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Strengthening the Arms for Faster Pole Recovery

Mon, May  21, 2007 - By Craig Storey

The original version of Craig Storey articles appears on the excellent http://www.xcottawa.ca web site and is reprinted by permission. I think he makes a great point that many people miss: faster poling - and faster skiing - depends on the quickness of the recovery phase as well as the push phase.

Physiologists estimate that when skating uphill your upper body does 60-70% of the work. In classic skiing, the upper body/lower body workload ratio is a bit more balanced when diagonal striding uphill but the upper body carries the burden almost exclusively when the terrain flattens out and you double pole. So it's obviously very important for cross-country skiers to work on strengthening their upper bodies to be efficient poling machines.

The poling movement in skiing can be broken down into two separate phases: the PUSH and the RECOVERY. Quite simply, during the PUSH you apply force to your poles to propel yourself forward and during the recovery you stand up straight and get your hands back out in front of you to PUSH again.

Skiers must spend lots of time working the muscles of the shoulders, back, stomach and arms that power the PUSH phase. But you shouldn't forget to strengthen the RECOVERY phase too!

This may sound counter-intuitive; stronger recovery? Aren't you just resting during the recovery? No! You should be thinking about getting your hands back out in front of you as fast as possible. By doing so you can pole at a higher tempo, PUSH more often and go faster. It's the same as in a running sprint, your tempo and speed are controlled by how fast you RECOVER your hands. With that in mind here are a few drills that I find really help develop speedy hands.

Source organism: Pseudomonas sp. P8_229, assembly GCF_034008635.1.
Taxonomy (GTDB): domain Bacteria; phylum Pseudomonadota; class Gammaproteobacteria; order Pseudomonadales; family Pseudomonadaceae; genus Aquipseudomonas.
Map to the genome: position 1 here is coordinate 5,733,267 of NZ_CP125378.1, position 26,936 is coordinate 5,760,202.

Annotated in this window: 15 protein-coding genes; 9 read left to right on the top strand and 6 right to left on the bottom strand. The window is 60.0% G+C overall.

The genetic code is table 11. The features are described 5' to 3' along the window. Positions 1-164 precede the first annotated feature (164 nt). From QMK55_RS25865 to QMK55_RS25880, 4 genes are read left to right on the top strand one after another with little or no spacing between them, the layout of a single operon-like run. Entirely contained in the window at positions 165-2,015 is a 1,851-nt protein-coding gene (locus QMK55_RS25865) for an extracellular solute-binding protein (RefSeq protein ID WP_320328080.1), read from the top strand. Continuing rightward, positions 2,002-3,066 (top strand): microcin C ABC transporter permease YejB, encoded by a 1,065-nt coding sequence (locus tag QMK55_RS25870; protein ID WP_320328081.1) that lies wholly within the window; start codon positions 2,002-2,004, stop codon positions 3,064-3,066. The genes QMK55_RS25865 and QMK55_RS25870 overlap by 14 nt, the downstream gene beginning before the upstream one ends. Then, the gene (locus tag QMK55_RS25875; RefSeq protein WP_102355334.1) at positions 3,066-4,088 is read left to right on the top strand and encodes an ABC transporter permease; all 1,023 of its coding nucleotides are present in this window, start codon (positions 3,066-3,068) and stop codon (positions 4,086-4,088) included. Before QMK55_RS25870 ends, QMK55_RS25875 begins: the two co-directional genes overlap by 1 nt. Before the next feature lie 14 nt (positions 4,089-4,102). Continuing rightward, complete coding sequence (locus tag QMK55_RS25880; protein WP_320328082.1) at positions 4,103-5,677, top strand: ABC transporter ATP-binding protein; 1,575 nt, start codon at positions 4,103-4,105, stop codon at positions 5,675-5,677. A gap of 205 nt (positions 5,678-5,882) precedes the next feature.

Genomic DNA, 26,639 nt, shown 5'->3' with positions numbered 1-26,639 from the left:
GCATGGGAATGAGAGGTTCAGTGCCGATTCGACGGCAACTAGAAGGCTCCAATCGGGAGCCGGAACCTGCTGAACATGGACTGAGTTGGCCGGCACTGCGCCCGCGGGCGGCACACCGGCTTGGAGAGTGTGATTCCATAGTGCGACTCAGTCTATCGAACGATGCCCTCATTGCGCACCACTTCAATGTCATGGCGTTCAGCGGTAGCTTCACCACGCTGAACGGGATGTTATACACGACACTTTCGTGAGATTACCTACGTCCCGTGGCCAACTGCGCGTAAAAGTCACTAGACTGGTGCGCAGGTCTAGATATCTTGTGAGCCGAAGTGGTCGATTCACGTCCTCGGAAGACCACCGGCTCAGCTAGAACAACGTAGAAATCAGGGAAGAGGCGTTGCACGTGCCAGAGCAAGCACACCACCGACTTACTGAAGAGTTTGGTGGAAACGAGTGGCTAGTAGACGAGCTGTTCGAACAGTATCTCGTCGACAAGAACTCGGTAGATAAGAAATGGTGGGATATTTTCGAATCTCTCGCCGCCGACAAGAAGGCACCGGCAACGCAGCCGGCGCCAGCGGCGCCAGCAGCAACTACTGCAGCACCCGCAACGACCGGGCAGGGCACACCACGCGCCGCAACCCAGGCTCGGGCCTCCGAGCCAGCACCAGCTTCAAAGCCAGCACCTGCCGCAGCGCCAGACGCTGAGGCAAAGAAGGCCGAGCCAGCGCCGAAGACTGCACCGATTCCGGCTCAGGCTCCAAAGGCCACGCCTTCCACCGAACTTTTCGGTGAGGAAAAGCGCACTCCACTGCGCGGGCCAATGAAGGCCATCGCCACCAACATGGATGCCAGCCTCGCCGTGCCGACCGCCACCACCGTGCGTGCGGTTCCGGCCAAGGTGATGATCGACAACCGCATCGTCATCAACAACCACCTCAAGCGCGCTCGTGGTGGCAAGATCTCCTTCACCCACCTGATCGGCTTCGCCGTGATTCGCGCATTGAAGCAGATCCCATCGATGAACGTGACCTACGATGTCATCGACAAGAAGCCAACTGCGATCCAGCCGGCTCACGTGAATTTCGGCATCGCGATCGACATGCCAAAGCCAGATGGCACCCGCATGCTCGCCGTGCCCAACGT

Warm-up: Fast Arm Swings...
As a warm-up and to remind yourself of the movements you want to strengthen, I suggest you do some simulated classic arm swinging. Stand with your feet shoulder width apart, just like skiing. Now swing your arms like you were classic skiing gradually building up speed until it's as fast as you can go while maintaining some control. Example? Watch the video.

A few technical points to keep in mind...

  • Try to lean forward as you do this.
  • Your hand shouldn't come any higher than your face.
  • Extend your arm. Start by rolling your shoulder forward and then reaching.
  • The arm doesn't swing forward straight but rather bends before it reaches.

Single Pole Weighted Arm Swings...
Now add light weights to the above arm swinging. Use 1, 2 or 5lbs weights depending on your strength. You can substitute weights for cans of soup or rocks. Holding the weights tightly in your hands, swing your arms forward quickly. You will need to stop the weights from going above your head and then PUSH through at your normal poling pace. Make the RECOVERY as quick as possible. Do 1 minute on, shake your arms out and repeat a few times. It's best to do this with nothing in front of you in case the weights slip out of your hands. See the video.

Single pole weighted arm swings

Single pole weighted arm swings

Double Pole Weighted Arm Swings...